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News > Paraguay

40 Paraguay Schools On Strike as Student Protests Continue

  • Paraguay's President Mario Abdo gives an address in Asuncion, Paraguay, Jan. 10, 2019.

    Paraguay's President Mario Abdo gives an address in Asuncion, Paraguay, Jan. 10, 2019. | Photo: Reuters

Published 6 April 2019
Opinion

"This is going to be solved next week," the President of Paraguay Mario Abdo Benítez said about replacing 3,000 teachers across the country.

The Minister of Education will be questioned next week over a schooling crisis that has led thousands of students to continue to strike in 37 schools across Paraguay as 40,000 schoolchildren have gone without classes since the beginning of the academic year.

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Paraguay: Students Protest Severe Teacher Shortage

Representatives of the National Federation of Secondary Students (FENAES) presented a letter Wednesday addressed to the President of the National Congress, Silvio Ovelar, requesting that the Minister of Education and Sciences Eduardo Petta be questioned in relation to Paraguay's education system crisis.

Petta is expected to be questioned next week by the Chamber of Senators to answer to the matter of teacher hiring affecting thousands of students across the country. "We have been losing classes for more than two months, and we can not allow the minister's incapacity to pass through this crisis," National Federation of Secondary Students coordinator Isis Coronel told Noticias Paraguay.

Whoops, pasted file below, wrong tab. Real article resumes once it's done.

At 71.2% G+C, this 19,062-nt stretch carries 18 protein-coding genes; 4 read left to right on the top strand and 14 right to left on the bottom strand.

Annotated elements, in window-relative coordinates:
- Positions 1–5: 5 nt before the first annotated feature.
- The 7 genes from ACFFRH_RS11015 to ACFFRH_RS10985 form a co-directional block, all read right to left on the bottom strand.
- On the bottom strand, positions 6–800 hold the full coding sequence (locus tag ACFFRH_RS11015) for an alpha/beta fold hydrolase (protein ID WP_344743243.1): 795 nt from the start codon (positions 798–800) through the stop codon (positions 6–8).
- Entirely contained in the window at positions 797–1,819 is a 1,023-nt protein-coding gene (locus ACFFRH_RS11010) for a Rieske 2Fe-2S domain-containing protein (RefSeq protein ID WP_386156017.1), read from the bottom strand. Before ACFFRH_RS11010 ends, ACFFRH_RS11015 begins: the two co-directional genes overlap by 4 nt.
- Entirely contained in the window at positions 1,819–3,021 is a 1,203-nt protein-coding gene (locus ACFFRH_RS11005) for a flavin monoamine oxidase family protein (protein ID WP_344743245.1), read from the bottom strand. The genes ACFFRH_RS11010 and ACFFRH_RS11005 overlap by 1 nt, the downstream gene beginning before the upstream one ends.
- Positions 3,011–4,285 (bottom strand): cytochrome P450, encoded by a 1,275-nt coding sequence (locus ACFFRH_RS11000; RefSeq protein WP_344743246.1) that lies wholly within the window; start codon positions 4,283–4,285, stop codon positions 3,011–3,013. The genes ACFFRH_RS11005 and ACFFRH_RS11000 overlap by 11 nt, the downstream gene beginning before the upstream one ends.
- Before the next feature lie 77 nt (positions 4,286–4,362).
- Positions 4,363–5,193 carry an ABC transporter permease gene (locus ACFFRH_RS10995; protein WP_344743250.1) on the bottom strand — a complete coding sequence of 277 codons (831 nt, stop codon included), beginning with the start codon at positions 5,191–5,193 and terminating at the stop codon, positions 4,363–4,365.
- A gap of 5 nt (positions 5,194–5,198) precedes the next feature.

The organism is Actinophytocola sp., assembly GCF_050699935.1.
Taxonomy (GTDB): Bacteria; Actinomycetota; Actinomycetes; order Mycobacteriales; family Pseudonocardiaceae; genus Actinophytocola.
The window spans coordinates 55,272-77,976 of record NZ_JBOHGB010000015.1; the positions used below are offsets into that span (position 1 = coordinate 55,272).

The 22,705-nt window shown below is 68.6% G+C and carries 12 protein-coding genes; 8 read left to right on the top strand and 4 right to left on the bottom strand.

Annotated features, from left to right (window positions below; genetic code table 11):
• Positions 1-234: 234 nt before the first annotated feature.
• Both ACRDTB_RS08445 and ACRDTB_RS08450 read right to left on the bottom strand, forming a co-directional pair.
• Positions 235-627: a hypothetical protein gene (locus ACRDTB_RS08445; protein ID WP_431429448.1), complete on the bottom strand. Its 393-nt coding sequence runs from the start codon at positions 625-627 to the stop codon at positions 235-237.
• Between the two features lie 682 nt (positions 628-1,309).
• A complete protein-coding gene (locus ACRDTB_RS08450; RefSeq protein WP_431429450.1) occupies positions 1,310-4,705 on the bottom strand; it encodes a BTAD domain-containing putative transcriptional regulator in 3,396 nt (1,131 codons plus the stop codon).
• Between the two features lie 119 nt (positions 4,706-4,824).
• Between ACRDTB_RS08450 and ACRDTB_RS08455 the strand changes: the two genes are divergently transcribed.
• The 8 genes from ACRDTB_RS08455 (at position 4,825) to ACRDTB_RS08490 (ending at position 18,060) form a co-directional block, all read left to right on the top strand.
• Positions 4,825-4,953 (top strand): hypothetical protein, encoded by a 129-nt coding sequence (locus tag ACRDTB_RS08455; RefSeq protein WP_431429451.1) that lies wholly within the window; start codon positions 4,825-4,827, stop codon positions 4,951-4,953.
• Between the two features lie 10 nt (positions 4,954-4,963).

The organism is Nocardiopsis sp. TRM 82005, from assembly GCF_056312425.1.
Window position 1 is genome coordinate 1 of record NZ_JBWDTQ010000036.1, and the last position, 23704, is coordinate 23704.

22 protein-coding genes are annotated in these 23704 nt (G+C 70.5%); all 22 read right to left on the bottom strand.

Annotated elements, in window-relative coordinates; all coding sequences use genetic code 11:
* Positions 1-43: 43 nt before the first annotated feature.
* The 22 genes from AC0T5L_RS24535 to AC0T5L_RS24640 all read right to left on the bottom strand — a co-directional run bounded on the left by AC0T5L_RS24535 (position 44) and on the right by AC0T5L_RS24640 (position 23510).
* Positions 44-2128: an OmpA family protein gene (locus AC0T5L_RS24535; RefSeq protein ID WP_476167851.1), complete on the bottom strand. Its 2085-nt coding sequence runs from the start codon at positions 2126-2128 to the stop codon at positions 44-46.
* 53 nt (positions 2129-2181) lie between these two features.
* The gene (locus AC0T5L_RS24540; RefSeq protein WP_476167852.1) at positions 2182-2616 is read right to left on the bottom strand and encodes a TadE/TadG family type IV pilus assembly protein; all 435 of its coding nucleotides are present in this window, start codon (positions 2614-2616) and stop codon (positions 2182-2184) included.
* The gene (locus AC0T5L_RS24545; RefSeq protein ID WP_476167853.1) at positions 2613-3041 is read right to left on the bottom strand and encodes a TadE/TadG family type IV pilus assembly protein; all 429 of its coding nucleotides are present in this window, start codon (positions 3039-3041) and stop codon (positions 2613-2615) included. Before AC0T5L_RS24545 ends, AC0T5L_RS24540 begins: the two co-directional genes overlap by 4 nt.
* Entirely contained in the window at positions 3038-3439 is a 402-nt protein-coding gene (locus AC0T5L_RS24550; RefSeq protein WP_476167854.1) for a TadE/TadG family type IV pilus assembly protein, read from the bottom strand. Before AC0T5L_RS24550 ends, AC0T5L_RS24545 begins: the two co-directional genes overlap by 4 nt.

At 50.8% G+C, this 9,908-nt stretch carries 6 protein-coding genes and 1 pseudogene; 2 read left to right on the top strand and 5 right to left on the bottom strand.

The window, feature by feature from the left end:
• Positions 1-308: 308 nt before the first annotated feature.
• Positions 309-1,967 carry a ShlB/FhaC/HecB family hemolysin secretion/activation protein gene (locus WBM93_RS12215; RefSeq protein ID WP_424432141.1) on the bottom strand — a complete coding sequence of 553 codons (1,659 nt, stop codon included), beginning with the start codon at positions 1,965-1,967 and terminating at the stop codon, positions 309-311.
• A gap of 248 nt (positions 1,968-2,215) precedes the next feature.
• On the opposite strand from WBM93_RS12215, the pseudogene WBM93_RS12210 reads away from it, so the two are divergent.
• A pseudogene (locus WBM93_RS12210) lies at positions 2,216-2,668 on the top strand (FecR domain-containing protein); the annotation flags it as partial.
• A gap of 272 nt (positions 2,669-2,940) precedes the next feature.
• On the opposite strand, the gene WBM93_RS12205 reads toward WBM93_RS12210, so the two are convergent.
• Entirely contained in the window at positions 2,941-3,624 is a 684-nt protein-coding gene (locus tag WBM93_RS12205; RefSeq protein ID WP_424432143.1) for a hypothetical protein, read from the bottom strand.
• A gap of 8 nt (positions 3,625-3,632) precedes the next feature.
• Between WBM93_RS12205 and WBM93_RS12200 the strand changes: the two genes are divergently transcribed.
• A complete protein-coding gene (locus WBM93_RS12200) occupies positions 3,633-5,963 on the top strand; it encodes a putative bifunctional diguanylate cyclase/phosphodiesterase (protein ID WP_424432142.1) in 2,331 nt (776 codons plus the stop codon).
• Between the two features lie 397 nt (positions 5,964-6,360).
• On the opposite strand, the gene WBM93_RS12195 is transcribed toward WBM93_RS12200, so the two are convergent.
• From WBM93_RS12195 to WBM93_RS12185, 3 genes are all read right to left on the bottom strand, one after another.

Paraguayan President Mario Abdo Benítez expressed his support for the education minister, who has been criticized for his weak management. "This is going to be solved next week," he said of resolving the crisis of replacing nearly 3,000 teachers.

In Asuncion, youth union members of FENAES held classes in the Plaza de Armas in front of the National Parliament, as there is a need for teachers in more than 2,000 public schools.

"Our classmates cannot continue to lose classes, the Ministry of Education and Sciences (MEC) had to anticipate the massive retirement of teachers," said the spokesperson of the student group, Alejandra Orrego. For Mauricio Vazquez, also a spokesman, the minister is responsible for what happens "for his incompetence."

Secondary schools across the country are currently classified as "inoperative" by MEC due to the unexpected retirement of thousands of teachers preventing more than 200 public institutions from commencing the school year.

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